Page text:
The main issues relating to 6th NFC Award are now well-known


Apr 12 - 18, 2004





The deadline of March 31, 2004 given to the National Finance Commission to achieve a consensus on the 6th Award has already passed but the desired agreement is still not in sight. The Finance Minister, Shaukat Aziz after 2 days of unsuccessful deliberations at Quetta (March 30-31) has reportedly requested the Prime Minister to intervene and help in evolving a consensus.

The main issues relating to 6th NFC Award are now well-known. First the provinces want their share in the devisable pool to be raised from 37.5 to 50 percent but the center which was previously insisting on 45 percent has reportedly agreed in Quetta meeting to raise provinces share to 46 percent. The other and the major disagreement is on the formula for inter-provincial distribution of resources in the divisible pool.

The federal-provincial equation may be solved by center showing a little bit more generosity by increasing provinces share to 47.5, but the inter-provincial distribution remains contentious. The previous five awards have been distributed on the basis of population. Punjab alone has been satisfied with this as it got 57.88 percent of the total on the basis of its population under 1981 population census while Balochistan received 5.3 percent, Sindh 23.28 percent and NWFP 13.54 percent. Punjab wants that basis to continue while the other 3 provinces have their own proposals to on alternate basis. Sindh wants revenue generation to be the basis; Balochistan and NWFP desire area and level of development of the Province to be the basis. Apart from this demand of NWFP and Balochistan demand their share in profits of hydle power and gas respectively. It is yet another point on which there is a difference of opinion amongst the NFC members.

Prime Minister Mir Zafarullah Khan Jamali, who had a long session with the Finance Minister after Quetta meeting emphasized the need of finalizing the Award within the next 2/3 weeks so that the budget proposals for the coming financial year could be prepared in its light. While assuring full personal help, the Prime Minister has directed the Finance Minister that adequate resources be made available to the center and the provinces as it was essential for improving the effectiveness of the governance, infrastructure financing their development needs and improving the standard of common man.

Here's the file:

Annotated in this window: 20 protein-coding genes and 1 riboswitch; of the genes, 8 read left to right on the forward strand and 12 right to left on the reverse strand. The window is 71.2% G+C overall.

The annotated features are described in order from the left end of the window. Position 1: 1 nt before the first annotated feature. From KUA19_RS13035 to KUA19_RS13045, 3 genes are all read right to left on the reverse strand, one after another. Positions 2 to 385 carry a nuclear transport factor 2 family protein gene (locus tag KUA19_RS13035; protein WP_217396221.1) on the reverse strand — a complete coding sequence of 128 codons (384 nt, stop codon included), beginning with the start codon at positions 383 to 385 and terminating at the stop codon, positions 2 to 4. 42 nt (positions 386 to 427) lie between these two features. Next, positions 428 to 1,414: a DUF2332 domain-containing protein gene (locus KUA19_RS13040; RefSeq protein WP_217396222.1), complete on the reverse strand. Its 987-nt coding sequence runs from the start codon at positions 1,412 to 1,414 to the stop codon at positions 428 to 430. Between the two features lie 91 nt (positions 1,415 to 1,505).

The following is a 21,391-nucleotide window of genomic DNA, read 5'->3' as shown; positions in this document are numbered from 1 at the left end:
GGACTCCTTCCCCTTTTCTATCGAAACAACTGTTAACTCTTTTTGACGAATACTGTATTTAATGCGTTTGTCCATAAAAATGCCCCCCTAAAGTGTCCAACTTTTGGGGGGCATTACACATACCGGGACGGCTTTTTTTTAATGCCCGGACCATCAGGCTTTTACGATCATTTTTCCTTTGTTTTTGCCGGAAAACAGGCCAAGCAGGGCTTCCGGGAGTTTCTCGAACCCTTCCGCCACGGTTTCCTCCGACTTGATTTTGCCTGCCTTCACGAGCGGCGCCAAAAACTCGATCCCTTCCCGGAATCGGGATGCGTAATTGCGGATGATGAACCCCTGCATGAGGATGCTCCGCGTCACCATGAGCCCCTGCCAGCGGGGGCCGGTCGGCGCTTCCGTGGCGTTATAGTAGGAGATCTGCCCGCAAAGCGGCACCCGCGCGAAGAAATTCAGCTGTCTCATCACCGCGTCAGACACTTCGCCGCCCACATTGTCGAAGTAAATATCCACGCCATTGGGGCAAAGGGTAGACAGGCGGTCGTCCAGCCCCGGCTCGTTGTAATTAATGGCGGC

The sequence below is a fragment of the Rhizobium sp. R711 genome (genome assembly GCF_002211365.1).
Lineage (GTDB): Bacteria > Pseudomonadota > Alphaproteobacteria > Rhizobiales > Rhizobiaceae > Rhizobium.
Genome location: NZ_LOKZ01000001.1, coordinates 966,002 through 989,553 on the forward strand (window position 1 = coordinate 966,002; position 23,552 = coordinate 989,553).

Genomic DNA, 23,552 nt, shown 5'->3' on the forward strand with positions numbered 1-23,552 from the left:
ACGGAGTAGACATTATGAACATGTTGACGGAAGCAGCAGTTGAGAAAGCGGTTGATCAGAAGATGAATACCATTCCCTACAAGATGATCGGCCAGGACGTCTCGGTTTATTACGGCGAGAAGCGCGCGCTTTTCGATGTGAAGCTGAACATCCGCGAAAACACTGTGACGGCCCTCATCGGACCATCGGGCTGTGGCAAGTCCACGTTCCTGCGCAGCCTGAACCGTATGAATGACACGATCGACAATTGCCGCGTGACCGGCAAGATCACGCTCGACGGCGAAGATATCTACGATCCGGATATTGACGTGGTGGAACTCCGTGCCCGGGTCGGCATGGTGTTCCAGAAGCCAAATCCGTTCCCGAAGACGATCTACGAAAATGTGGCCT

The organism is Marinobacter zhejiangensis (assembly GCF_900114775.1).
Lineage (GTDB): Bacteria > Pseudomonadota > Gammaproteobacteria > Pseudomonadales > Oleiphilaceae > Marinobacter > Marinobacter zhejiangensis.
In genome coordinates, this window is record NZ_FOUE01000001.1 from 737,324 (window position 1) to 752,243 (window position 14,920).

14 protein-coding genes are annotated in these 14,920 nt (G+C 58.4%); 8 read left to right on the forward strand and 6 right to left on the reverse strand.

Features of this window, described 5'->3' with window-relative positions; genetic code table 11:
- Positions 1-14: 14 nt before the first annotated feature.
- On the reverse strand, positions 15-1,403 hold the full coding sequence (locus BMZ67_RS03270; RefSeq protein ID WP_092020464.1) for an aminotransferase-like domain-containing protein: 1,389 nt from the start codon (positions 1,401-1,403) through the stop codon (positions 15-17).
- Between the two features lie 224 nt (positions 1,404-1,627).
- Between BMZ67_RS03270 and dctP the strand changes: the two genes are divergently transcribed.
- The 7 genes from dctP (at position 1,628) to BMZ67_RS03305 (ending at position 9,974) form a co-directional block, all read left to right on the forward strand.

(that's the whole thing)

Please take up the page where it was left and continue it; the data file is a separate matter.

The NFC is a constitutionally mandated forum to distribute federally collected financial resources between the federation and federating units: Balochistan, the NWFP, Punjab and Sindh. The federal finance minister heads the NFC and the provinces are represented by their respective ministers of finance. The other four members of the commission represent the interest of their respective provinces.



The NFC award process predates the 1973 Constitution. However, under the 1973 Constitution, the federation and the provinces have, in addition to their exclusive sources of revenue, a divisible pool comprising a certain proportion of the net of specific taxes to be shared by all constituents and the federation. The constitution spell out the taxes that constitute the divisible pool but the president has the authority to make changes. Under the last NFC Award signed in February 1997, the federal government transferred Rs. 96.15 billion to Pubjab, Rs. 67.3 billion to Sindh, Rs. 22.3 billion to the NWFP and Rs. 17 billion to Balochistan a total of Rs. 193 billion to all the four provinces.

The NFC Chairman, Finance Minister Shaukat Aziz, with full backing of the Prime Minister has started a round of negotiations to resolve the issue before the next meeting, now scheduled for Islamabad in a week or so. He met Ch. Pervez Elahi in this connection. So far, Senator Aziz had been handling matters with confidence, but now its seems he has felt the need for a senior politician to play a mediating role. It is also significant that he has not gone to the President. This is because, as Senator Aziz may have realized by now, that the NFC, like other federal coordination exercises, is more about politics, where he is a neophyte, than about finance, where he is an undoubted expert. Mr. Jamali built a pro-province consensus for the 1991 award, while merely Balochistan's unofficial member. As Prime Minister, given a free hand, he is probably the best person to break the current deadlock, not because of his economic wizardry, but political experience and a commonsense understanding of the issues.